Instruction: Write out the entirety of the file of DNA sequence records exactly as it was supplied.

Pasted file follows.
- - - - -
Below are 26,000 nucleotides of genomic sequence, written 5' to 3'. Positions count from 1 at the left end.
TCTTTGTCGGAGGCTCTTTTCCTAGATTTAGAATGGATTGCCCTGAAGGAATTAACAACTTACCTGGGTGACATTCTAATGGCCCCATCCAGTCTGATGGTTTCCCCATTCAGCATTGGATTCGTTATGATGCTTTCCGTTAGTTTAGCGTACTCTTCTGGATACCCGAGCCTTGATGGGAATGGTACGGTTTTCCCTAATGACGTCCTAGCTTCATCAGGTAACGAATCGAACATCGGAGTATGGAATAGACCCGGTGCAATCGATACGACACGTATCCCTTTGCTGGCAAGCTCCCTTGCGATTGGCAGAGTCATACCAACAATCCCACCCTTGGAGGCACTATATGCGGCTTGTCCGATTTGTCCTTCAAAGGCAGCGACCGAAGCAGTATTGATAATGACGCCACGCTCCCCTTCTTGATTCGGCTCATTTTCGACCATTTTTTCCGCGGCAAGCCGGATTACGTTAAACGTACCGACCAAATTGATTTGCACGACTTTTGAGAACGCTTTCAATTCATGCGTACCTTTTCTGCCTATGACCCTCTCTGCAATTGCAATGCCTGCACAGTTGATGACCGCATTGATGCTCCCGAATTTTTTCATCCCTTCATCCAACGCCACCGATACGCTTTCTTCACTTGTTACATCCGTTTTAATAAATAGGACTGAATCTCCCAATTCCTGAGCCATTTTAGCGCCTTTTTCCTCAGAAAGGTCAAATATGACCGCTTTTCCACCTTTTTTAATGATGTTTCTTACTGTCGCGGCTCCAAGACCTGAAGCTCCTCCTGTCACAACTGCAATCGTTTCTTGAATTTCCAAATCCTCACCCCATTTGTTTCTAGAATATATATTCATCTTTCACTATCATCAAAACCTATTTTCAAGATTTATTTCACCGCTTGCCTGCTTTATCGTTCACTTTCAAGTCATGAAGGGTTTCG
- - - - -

Below are 26,000 nucleotides of genomic sequence, written 5' to 3'. Positions count from 1 at the left end.
TCTTTGTCGGAGGCTCTTTTCCTAGATTTAGAATGGATTGCCCTGAAGGAATTAACAACTTACCTGGGTGACATTCTAATGGCCCCATCCAGTCTGATGGTTTCCCCATTCAGCATTGGATTCGTTATGATGCTTTCCGTTAGTTTAGCGTACTCTTCTGGATACCCGAGCCTTGATGGGAATGGTACGGTTTTCCCTAATGACGTCCTAGCTTCATCAGGTAACGAATCGAACATCGGAGTATGGAATAGACCCGGTGCAATCGATACGACACGTATCCCTTTGCTGGCAAGCTCCCTTGCGATTGGCAGAGTCATACCAACAATCCCACCCTTGGAGGCACTATATGCGGCTTGTCCGATTTGTCCTTCAAAGGCAGCGACCGAAGCAGTATTGATAATGACGCCACGCTCCCCTTCTTGATTCGGCTCATTTTCGACCATTTTTTCCGCGGCAAGCCGGATTACGTTAAACGTACCGACCAAATTGATTTGCACGACTTTTGAGAACGCTTTCAATTCATGCGTACCTTTTCTGCCTATGACCCTCTCTGCAATTGCAATGCCTGCACAGTTGATGACCGCATTGATGCTCCCGAATTTTTTCATCCCTTCATCCAACGCCACCGATACGCTTTCTTCACTTGTTACATCCGTTTTAATAAATAGGACTGAATCTCCCAATTCCTGAGCCATTTTAGCGCCTTTTTCCTCAGAAAGGTCAAATATGACCGCTTTTCCACCTTTTTTAATGATGTTTCTTACTGTCGCGGCTCCAAGACCTGAAGCTCCTCCTGTCACAACTGCAATCGTTTCTTGAATTTCCAAATCCTCACCCCATTTGTTTCTAGAATATATATTCATCTTTCACTATCATCAAAACCTATTTTCAAGATTTATTTCACCGCTTGCCTGCTTTATCGTTCACTTTCAAGTCATGAAGGGTTTCG